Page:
June 14, 2024

The Swiss in Spain are arming themselves against squatters with alarm systems

Anyone who owns a vacation home abroad often leaves it empty for several weeks. But in Spain, the owners can experience a nasty surprise upon their return: Suddenly strangers live in the vacation home. I changed the locks. And this is completely legal.

The occupation of homes by so-called okupas has been a very sensitive issue in Spain, and especially on the island of Majorca, for years. This especially affects people who have a home or a second home. However, Okupas doesn’t stop at the locals either.

According to the previous legal status, burglary and occupation were considered criminal offences. BUT: The police can only carry out an immediate eviction without a court order within the first 48 hours after the house is occupied. This applies to Spanish jurisprudence.

Anyone who only notices intruders after these two days has no chance.

The reason for this is that the Spanish Constitution grants every inhabitant the right to decent and dignified housing.

The situation is being exploited by the indiscriminate mafia. So-called Okupas occupy homes and demand large sums of ransom for their release, reports Immobilien Mallorca.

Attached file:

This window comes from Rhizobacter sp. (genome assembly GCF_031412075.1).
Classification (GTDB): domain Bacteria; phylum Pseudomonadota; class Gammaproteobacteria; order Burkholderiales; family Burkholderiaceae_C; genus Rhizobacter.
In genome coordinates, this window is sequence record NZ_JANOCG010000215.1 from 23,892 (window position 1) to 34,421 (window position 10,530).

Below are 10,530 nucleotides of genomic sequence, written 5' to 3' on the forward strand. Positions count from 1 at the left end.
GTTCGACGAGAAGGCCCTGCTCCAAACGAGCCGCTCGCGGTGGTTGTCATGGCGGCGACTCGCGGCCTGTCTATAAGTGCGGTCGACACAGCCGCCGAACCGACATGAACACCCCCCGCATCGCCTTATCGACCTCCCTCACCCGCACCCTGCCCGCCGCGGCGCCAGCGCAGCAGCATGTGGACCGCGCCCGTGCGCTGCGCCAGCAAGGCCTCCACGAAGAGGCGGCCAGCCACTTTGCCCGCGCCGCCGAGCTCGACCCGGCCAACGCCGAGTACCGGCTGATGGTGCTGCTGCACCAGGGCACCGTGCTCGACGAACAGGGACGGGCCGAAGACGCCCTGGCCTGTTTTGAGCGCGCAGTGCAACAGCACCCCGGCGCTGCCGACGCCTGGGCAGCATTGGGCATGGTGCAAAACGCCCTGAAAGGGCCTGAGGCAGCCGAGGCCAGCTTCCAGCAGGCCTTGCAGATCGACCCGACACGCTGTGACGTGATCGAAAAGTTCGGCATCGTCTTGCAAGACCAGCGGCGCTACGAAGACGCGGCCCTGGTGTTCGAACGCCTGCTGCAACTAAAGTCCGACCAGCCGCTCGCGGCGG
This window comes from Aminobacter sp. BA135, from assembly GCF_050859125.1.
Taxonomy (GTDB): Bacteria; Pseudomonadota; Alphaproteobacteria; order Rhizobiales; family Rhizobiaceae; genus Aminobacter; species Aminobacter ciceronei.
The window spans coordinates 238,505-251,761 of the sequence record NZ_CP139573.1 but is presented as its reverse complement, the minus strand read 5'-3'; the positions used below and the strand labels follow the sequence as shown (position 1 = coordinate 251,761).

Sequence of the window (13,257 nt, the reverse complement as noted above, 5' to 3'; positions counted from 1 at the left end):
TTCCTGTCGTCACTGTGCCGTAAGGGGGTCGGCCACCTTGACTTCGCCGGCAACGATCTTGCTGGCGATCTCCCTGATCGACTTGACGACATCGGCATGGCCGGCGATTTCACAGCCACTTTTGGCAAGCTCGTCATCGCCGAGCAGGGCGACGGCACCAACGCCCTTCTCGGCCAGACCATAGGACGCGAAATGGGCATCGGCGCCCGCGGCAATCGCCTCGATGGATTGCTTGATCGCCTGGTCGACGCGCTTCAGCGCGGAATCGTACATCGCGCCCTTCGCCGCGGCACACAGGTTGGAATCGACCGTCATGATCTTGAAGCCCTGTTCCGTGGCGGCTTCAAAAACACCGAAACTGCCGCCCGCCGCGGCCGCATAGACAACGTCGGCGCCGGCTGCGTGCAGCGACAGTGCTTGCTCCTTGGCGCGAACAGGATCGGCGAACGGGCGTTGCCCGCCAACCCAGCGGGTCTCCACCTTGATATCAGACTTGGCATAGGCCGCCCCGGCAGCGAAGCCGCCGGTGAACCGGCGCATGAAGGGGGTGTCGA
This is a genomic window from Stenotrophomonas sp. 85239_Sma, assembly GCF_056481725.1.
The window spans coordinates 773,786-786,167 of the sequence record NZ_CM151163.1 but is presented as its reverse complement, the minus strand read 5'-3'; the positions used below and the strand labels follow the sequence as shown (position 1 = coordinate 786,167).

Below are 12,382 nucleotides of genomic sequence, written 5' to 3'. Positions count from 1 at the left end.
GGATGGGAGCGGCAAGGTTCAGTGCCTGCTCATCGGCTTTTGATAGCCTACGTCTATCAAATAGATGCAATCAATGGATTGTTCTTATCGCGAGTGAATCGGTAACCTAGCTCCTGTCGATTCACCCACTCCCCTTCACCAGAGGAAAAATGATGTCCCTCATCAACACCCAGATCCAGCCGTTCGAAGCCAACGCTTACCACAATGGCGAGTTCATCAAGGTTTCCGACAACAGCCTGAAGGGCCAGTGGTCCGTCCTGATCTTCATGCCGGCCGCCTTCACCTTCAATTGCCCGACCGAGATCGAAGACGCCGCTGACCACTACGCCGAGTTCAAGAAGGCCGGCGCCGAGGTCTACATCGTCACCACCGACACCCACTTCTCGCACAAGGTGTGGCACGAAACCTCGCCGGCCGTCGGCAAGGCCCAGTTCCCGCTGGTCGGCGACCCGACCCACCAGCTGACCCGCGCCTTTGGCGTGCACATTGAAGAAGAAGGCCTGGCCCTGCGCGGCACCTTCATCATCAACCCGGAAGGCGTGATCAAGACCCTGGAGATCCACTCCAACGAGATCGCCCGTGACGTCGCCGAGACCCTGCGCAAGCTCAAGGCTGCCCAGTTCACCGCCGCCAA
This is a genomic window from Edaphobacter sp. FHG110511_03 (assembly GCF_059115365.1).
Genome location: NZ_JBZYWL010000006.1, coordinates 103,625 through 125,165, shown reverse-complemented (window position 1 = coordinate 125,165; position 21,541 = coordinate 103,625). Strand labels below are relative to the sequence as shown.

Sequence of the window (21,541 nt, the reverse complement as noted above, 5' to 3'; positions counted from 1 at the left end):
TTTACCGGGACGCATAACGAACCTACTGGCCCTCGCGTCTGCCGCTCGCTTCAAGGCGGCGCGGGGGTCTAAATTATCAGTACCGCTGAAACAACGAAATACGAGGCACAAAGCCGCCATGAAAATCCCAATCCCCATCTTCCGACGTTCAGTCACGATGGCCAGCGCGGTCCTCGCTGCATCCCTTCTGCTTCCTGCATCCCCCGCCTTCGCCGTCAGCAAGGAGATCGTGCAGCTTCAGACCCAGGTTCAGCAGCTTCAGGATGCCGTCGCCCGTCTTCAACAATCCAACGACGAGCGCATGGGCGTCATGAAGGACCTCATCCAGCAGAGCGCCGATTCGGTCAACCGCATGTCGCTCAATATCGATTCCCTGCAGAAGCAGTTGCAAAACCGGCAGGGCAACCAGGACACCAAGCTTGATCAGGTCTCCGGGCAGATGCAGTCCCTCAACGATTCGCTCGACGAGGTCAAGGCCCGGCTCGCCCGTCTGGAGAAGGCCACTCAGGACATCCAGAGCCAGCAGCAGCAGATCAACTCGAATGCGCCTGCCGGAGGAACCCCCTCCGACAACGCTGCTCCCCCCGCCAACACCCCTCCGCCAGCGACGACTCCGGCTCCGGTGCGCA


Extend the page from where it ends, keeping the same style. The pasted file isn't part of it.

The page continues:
The problem is also known to Swiss immigrants in Spain. When asked by Nau.ch, some expressed concern — and offered advice.

“If no one has been here for a certain period of time, it is advisable to inform friends, acquaintances and neighbors anyway,” says Urs Schacher, president of Club Suizo de Rojales. If your acquaintances regularly visit the property, any abnormalities can be reported directly to the police. Because it has to be fast.

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opinion poll

Do you secure your home with an alarm system?

Yes, I feel safer that way.


No, I think it is superfluous.


Fridolin Weiss, president of the Suizo Balear Club, knows this, too. He even knows specific cases. However, he is not afraid of the occupation.

It is believed that you can protect yourself from squatting. “It would be better if you installed an alarm system.”

As Hans Egli, president of Club Suizo Costa Blanca, advises getting together in the first place: “Homeowners can protect themselves by asking more neighbors to look in when they aren’t around.”

This way, feedback can be reported instantly. Fortunately, squatting is much rarer on the Costa Blanca as the area is more intense.